When you first enter college, academic life may seem easier: you don’t have to wake up early for six hours of class every day, and there’s no one nagging you about doing your school work. One of the best parts of college is being able to freely create your own schedule and pursue your own interests without the rigid rules and structure of high school.
However, with great freedom comes great responsibility, and every college student will have to learn the art of studying and time management at some point in their college career. Use these tips to get ahead of the curve.
Look at the syllabus ahead of time and plan accordingly
Unlike high school, college professors will usually have their class already planned for the semester with all the assigned readings or problems listed ahead of time so there are no surprises. Often, you’ll be expected to do these readings and problems before class so you will better understand the lecture and participate in the discussion. Looking ahead at each class’s syllabus also allows you to plan your social events, work, etc. around the amount of work you have.
While reading, make annotations and notes on a separate piece of paper
Whether they are a STEM major or in the humanities, every college student will be expected to read a lot of information and understand it in a short period of time. While reading, it is best to make annotations directly on the reading itself. These annotations may include notable underlined quotes, a quick summary of what you just read, or definitions of words you don’t understand. In addition, it also helpful to write longer notes of what you just read on a separate piece of paper. Although this is tedious, taking the time to summarize what you just read will cement the knowledge in your brain—much better than just reading the material quickly once.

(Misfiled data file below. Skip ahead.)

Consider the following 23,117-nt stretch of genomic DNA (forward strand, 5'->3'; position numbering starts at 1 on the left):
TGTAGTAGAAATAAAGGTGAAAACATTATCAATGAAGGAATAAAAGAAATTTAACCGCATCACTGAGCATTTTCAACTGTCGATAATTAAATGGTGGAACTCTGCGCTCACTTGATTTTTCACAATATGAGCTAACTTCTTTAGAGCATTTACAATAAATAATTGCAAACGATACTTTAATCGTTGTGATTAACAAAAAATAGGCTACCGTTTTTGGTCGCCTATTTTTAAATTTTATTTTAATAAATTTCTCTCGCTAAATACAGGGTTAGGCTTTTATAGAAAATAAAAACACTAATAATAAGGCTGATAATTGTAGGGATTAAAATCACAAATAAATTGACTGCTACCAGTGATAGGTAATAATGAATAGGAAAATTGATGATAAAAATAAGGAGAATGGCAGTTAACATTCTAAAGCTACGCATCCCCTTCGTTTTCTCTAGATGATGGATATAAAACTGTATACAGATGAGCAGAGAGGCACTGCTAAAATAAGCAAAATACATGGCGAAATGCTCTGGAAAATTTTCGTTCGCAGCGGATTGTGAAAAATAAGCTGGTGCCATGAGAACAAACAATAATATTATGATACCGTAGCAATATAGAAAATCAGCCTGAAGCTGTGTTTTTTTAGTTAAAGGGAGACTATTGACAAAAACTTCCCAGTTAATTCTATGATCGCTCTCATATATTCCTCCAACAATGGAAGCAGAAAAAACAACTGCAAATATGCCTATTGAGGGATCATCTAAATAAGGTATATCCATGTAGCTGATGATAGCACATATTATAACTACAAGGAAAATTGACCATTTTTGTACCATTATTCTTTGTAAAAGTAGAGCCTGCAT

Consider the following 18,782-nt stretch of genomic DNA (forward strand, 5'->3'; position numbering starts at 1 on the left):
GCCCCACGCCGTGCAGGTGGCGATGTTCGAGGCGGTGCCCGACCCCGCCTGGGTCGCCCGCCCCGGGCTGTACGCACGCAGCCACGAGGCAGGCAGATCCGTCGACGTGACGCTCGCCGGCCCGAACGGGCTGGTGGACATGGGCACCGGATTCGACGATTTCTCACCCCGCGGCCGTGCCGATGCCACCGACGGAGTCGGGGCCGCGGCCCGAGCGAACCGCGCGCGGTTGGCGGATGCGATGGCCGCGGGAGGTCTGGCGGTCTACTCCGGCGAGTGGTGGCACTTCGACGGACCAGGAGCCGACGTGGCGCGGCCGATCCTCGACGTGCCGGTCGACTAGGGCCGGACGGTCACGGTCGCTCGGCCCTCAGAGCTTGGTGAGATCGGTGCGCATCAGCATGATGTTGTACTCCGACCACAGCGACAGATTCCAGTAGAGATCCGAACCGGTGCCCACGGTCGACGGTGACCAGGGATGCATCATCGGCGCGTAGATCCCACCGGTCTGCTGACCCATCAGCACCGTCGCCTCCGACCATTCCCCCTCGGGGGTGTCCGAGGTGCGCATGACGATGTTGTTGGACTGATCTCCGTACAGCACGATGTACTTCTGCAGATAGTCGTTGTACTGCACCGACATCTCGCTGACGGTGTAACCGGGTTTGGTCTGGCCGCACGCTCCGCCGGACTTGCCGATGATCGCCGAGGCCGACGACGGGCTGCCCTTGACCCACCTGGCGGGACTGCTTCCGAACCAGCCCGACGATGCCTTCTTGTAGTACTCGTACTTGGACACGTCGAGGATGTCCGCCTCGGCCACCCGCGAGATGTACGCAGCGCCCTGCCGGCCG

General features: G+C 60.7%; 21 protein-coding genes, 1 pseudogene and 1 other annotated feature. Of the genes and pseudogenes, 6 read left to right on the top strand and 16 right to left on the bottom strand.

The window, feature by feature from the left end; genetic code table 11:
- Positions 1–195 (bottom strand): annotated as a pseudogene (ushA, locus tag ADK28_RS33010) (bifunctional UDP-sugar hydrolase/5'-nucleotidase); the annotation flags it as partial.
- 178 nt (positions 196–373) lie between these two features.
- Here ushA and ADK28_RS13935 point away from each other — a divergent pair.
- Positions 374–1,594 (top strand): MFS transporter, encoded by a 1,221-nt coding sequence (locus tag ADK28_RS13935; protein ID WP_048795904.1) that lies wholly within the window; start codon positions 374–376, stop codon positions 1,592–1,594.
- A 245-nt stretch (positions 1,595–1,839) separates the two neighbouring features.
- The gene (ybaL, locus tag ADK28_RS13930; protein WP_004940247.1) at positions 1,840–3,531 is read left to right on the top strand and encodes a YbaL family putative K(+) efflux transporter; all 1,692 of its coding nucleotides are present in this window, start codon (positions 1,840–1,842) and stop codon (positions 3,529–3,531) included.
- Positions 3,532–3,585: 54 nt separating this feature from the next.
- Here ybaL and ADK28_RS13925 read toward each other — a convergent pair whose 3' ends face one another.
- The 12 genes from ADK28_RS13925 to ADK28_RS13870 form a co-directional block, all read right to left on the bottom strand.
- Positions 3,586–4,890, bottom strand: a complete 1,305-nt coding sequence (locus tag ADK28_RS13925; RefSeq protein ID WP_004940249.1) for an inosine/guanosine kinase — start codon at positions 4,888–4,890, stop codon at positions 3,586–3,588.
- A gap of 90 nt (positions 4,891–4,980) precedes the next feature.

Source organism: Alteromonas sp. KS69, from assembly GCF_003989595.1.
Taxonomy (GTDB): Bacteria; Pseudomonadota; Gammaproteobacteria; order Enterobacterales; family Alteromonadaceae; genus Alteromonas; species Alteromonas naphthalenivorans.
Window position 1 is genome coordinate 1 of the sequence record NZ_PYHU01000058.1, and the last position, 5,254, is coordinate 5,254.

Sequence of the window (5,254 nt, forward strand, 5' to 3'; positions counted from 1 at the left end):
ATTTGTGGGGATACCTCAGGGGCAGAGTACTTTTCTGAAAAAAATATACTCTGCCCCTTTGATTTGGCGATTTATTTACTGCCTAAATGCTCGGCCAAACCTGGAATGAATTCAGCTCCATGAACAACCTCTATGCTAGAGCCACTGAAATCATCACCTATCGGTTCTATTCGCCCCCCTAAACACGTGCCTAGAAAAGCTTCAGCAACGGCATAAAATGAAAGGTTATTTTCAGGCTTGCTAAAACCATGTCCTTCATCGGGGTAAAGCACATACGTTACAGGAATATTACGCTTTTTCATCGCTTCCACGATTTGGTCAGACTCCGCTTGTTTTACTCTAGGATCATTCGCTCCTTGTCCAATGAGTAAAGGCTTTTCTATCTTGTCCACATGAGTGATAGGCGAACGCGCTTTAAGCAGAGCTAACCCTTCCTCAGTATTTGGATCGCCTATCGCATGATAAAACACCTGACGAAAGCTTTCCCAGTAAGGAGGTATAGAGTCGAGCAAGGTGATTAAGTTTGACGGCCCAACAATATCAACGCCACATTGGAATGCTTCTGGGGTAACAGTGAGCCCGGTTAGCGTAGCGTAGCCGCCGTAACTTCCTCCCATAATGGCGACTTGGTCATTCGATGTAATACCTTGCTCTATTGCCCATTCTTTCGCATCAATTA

Review notes at the end of the week
Reviewing notes at the end of the week will make sure you truly understand what you just learned and allow you to synthesize and connect all the concepts. It also gives you the chance to see if everything you wrote makes sense; we’ve all gone through our notes that we wrote many class sessions ago only to find that we have no idea what we were talking about earlier. Reviewing notes early prevents you from cramming an entire quarter or semester’s worth of notes at the last minute.
Practice working through problems without your notes first, then look to them for reference
When you first learn a concept, it might make sense and the problem may seem relatively easy because everything is fresh in your mind. And it can be tempting to whiz through, say, a problem set using the in-class notes you just took and then be finished, but many students often find that they quickly forget a just-learned concept once new material rolls in.
It is helpful to study your notes first, close them, and come back to the problem a bit later and do as much as you can without referencing them. After that, then you should review your notes to see if you’ve made any mistakes. Following this habit can also help you prepare for future tests
Sleep and eat well—consistently
No matter how many times students are reminded to sleep and eat right, this advice often gets pushed aside in college. After all, what’s more fun: ordering an extra cheese pizza with your friends at 2:30 in the morning or going to sleep at 10 after a sensible dinner? But taking care of your health in college is essential to doing your best in the classroom (not to mention feeling good outside of it). Eating well will give your body the energy to focus and perform well in studies. Sleeping proper hours, especially before a test, will allow your brain to process and synthesize all the concepts coherently. Studies show that people who get quality sleep right after studying will recall things better than people who don’t. After all the hard work, treat your body and brain to some well-deserved rest!